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Research Center
A RESEARCH CENTER is a facility or building dedicated to research , commonly with the focus on a specific area. There are over 14,000 research centers in the United States. Centers apply varied disciplines including basic research and applied research in addition to non traditional techniques. However, a research center should not be confused with a research institute . Additionally, today many universities are establishing research centers to conduct a specific research or education activity. Over a hundred of research centers can be established in one university. This number certainly differs from a university to a university, but most of the research centers there do bring something to the scientific table. NOTABLE RESEARCH CENTERS * Ames Research Center * Bell Labs * Center for Advanced Life Cycle Engineering * Marine Sciences Research Center * Palo Alto Research Center * Thomas J. Watson Research Center * Biological Research Centre * Pennington Biomedical Research Center REFERENCES * ^ Evaluating Research Centers and Institutes for Success: A Manual and Guide with Case Studies William R. Tash WT right: 15px; display: none;"> * v * t * e Retrieved from "https://en.wikipedia.org/w/index.php?title=Research_center additional terms may apply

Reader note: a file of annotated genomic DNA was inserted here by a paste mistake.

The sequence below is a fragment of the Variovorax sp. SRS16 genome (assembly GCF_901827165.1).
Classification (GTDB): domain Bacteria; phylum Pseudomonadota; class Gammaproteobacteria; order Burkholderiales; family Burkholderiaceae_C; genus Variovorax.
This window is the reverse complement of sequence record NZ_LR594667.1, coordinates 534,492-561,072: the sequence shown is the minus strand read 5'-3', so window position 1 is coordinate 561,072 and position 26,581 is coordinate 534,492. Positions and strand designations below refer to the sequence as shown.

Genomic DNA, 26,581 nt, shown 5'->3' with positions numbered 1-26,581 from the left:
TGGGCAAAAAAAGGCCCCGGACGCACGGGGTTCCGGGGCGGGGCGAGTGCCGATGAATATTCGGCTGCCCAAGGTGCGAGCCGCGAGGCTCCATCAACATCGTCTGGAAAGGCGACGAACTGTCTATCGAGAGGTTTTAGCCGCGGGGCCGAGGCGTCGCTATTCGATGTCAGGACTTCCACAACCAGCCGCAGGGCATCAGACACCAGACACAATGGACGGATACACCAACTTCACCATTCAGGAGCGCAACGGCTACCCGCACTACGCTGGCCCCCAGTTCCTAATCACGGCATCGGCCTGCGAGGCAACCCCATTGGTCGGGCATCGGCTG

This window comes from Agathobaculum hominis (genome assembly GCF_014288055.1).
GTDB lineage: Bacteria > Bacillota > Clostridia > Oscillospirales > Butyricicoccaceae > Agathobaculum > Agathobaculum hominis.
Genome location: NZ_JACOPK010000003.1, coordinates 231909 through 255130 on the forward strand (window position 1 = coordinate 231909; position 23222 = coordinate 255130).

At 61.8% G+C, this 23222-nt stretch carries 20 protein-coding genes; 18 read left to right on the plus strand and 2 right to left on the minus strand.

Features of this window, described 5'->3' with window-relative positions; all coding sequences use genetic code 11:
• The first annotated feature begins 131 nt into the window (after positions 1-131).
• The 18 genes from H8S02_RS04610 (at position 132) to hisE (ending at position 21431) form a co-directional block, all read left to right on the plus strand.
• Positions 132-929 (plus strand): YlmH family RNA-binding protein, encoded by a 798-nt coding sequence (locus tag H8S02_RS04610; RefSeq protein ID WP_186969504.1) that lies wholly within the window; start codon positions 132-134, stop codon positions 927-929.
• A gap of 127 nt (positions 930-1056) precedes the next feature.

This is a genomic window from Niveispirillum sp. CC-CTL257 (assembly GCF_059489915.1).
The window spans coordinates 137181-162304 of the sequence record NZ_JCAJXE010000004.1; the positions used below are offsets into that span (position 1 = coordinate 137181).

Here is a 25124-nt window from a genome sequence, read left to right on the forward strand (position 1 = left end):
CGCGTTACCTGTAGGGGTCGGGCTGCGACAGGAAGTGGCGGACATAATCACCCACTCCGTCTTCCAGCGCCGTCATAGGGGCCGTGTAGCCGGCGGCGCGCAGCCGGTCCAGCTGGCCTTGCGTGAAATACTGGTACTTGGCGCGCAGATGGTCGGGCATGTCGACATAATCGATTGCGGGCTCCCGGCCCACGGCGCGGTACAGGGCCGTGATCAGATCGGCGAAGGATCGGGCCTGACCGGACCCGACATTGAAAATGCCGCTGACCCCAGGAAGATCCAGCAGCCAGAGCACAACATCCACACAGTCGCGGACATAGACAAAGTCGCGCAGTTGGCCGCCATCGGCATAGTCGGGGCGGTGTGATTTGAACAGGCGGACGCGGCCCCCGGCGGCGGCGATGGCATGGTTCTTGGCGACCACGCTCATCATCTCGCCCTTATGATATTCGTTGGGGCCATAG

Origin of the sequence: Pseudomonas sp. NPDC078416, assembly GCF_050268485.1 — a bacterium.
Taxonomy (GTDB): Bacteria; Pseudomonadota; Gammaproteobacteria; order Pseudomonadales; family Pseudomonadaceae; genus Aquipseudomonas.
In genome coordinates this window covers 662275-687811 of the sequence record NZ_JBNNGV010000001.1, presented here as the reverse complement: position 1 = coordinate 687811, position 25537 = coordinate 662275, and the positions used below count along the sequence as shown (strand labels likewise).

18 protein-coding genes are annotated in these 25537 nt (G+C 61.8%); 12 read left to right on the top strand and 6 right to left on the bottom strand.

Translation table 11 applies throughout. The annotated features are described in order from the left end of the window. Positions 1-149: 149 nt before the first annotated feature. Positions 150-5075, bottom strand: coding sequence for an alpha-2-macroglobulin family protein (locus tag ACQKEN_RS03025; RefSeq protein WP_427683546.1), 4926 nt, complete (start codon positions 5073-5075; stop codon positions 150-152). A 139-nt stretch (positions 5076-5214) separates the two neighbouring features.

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National Center For Biotechnology Information
The NATIONAL CENTER FOR BIOTECHNOLOGY INFORMATION (NCBI) is part of the United States National Library of Medicine (NLM), a branch of the National Institutes of Health (NIH). The NCBI is located in Bethesda, Maryland and was founded in 1988 through legislation sponsored by Senator Claude Pepper . The NCBI houses a series of databases relevant to biotechnology and biomedicine and is an important resource for bioinformatics tools and services. Major databases include GenBank for DNA sequences and PubMed , a bibliographic database for the biomedical literature. Other databases include the NCBI Epigenomics database. All these databases are available online through the Entrez search engine. NCBI was directed by David Lipman , one of the original authors of the BLAST sequence alignment program and a widely respected figure in bioinformatics . He also leads an intramural research program, including groups led by Stephen Altschul (another BLAST co-author), David Landsman, Eugene Koonin (a prolific author on comparative genomics ), John Wilbur, Teresa Przytycka, and Zhiyong Lu. David Lipman stood down from his post in May 2017. NCBI is listed in the Registry of Research Data Repositories re3data.org